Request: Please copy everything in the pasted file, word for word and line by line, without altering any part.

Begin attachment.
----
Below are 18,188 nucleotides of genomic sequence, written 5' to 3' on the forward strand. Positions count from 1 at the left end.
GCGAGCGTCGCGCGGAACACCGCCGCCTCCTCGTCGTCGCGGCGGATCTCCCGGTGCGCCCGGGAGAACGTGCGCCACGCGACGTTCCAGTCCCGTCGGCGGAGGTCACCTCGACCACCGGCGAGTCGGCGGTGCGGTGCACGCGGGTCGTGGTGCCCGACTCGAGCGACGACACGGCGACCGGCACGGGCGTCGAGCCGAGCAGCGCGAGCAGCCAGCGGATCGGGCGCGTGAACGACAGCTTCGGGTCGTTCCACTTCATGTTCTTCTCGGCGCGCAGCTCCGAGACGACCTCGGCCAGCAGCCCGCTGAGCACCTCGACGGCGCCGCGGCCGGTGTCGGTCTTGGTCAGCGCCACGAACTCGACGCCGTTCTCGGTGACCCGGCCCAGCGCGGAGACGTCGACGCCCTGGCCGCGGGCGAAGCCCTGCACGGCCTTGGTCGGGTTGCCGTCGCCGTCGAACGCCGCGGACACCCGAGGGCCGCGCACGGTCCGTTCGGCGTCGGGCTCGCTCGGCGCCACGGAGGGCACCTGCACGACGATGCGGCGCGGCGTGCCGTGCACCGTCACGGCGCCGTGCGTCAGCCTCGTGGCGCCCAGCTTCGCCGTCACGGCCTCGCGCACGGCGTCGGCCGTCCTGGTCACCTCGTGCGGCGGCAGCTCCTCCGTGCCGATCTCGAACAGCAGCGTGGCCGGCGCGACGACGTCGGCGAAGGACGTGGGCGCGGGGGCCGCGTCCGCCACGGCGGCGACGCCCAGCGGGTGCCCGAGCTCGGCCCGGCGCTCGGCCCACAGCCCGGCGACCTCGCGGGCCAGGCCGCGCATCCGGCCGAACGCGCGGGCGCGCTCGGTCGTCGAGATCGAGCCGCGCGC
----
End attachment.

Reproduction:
Below are 18,188 nucleotides of genomic sequence, written 5' to 3' on the forward strand. Positions count from 1 at the left end.
GCGAGCGTCGCGCGGAACACCGCCGCCTCCTCGTCGTCGCGGCGGATCTCCCGGTGCGCCCGGGAGAACGTGCGCCACGCGACGTTCCAGTCCCGTCGGCGGAGGTCACCTCGACCACCGGCGAGTCGGCGGTGCGGTGCACGCGGGTCGTGGTGCCCGACTCGAGCGACGACACGGCGACCGGCACGGGCGTCGAGCCGAGCAGCGCGAGCAGCCAGCGGATCGGGCGCGTGAACGACAGCTTCGGGTCGTTCCACTTCATGTTCTTCTCGGCGCGCAGCTCCGAGACGACCTCGGCCAGCAGCCCGCTGAGCACCTCGACGGCGCCGCGGCCGGTGTCGGTCTTGGTCAGCGCCACGAACTCGACGCCGTTCTCGGTGACCCGGCCCAGCGCGGAGACGTCGACGCCCTGGCCGCGGGCGAAGCCCTGCACGGCCTTGGTCGGGTTGCCGTCGCCGTCGAACGCCGCGGACACCCGAGGGCCGCGCACGGTCCGTTCGGCGTCGGGCTCGCTCGGCGCCACGGAGGGCACCTGCACGACGATGCGGCGCGGCGTGCCGTGCACCGTCACGGCGCCGTGCGTCAGCCTCGTGGCGCCCAGCTTCGCCGTCACGGCCTCGCGCACGGCGTCGGCCGTCCTGGTCACCTCGTGCGGCGGCAGCTCCTCCGTGCCGATCTCGAACAGCAGCGTGGCCGGCGCGACGACGTCGGCGAAGGACGTGGGCGCGGGGGCCGCGTCCGCCACGGCGGCGACGCCCAGCGGGTGCCCGAGCTCGGCCCGGCGCTCGGCCCACAGCCCGGCGACCTCGCGGGCCAGGCCGCGCATCCGGCCGAACGCGCGGGCGCGCTCGGTCGTCGAGATCGAGCCGCGCGC